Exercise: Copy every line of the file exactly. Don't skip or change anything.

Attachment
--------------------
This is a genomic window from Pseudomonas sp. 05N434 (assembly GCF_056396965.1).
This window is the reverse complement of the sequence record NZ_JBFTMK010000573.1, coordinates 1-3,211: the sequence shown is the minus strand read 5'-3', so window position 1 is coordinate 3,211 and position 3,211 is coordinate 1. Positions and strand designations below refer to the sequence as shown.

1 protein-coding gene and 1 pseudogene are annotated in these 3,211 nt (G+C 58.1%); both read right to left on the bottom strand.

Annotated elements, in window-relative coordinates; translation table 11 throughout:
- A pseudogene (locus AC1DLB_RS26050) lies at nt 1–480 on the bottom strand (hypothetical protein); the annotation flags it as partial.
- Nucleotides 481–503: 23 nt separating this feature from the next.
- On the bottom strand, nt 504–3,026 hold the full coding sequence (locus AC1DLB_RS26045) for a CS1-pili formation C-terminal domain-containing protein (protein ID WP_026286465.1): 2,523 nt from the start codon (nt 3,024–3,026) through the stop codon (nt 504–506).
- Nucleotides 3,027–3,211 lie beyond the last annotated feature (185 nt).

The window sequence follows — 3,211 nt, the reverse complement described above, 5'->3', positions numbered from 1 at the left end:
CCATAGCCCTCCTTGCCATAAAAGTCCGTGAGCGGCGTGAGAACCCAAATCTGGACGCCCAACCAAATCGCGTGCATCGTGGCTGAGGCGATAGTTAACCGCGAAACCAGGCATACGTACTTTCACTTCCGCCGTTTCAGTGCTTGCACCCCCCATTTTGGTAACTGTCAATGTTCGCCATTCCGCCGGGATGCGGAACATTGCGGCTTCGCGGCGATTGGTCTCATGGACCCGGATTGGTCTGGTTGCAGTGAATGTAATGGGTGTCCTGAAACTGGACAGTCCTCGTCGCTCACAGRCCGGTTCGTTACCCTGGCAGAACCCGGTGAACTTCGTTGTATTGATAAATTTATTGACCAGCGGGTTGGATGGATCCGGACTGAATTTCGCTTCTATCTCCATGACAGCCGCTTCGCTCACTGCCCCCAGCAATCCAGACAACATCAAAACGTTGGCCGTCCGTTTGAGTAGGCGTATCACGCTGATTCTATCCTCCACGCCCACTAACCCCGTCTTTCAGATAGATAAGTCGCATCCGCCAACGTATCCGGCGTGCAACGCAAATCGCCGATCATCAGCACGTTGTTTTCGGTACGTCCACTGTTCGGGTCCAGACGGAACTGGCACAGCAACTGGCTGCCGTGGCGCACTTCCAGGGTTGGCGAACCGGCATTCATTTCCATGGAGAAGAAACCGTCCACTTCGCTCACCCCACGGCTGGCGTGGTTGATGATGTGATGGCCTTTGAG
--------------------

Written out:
This is a genomic window from Pseudomonas sp. 05N434 (assembly GCF_056396965.1).
This window is the reverse complement of the sequence record NZ_JBFTMK010000573.1, coordinates 1-3,211: the sequence shown is the minus strand read 5'-3', so window position 1 is coordinate 3,211 and position 3,211 is coordinate 1. Positions and strand designations below refer to the sequence as shown.

1 protein-coding gene and 1 pseudogene are annotated in these 3,211 nt (G+C 58.1%); both read right to left on the bottom strand.

Annotated elements, in window-relative coordinates; translation table 11 throughout:
- A pseudogene (locus AC1DLB_RS26050) lies at nt 1–480 on the bottom strand (hypothetical protein); the annotation flags it as partial.
- Nucleotides 481–503: 23 nt separating this feature from the next.
- On the bottom strand, nt 504–3,026 hold the full coding sequence (locus AC1DLB_RS26045) for a CS1-pili formation C-terminal domain-containing protein (protein ID WP_026286465.1): 2,523 nt from the start codon (nt 3,024–3,026) through the stop codon (nt 504–506).
- Nucleotides 3,027–3,211 lie beyond the last annotated feature (185 nt).

The window sequence follows — 3,211 nt, the reverse complement described above, 5'->3', positions numbered from 1 at the left end:
CCATAGCCCTCCTTGCCATAAAAGTCCGTGAGCGGCGTGAGAACCCAAATCTGGACGCCCAACCAAATCGCGTGCATCGTGGCTGAGGCGATAGTTAACCGCGAAACCAGGCATACGTACTTTCACTTCCGCCGTTTCAGTGCTTGCACCCCCCATTTTGGTAACTGTCAATGTTCGCCATTCCGCCGGGATGCGGAACATTGCGGCTTCGCGGCGATTGGTCTCATGGACCCGGATTGGTCTGGTTGCAGTGAATGTAATGGGTGTCCTGAAACTGGACAGTCCTCGTCGCTCACAGRCCGGTTCGTTACCCTGGCAGAACCCGGTGAACTTCGTTGTATTGATAAATTTATTGACCAGCGGGTTGGATGGATCCGGACTGAATTTCGCTTCTATCTCCATGACAGCCGCTTCGCTCACTGCCCCCAGCAATCCAGACAACATCAAAACGTTGGCCGTCCGTTTGAGTAGGCGTATCACGCTGATTCTATCCTCCACGCCCACTAACCCCGTCTTTCAGATAGATAAGTCGCATCCGCCAACGTATCCGGCGTGCAACGCAAATCGCCGATCATCAGCACGTTGTTTTCGGTACGTCCACTGTTCGGGTCCAGACGGAACTGGCACAGCAACTGGCTGCCGTGGCGCACTTCCAGGGTTGGCGAACCGGCATTCATTTCCATGGAGAAGAAACCGTCCACTTCGCTCACCCCACGGCTGGCGTGGTTGATGATGTGATGGCCTTTGAG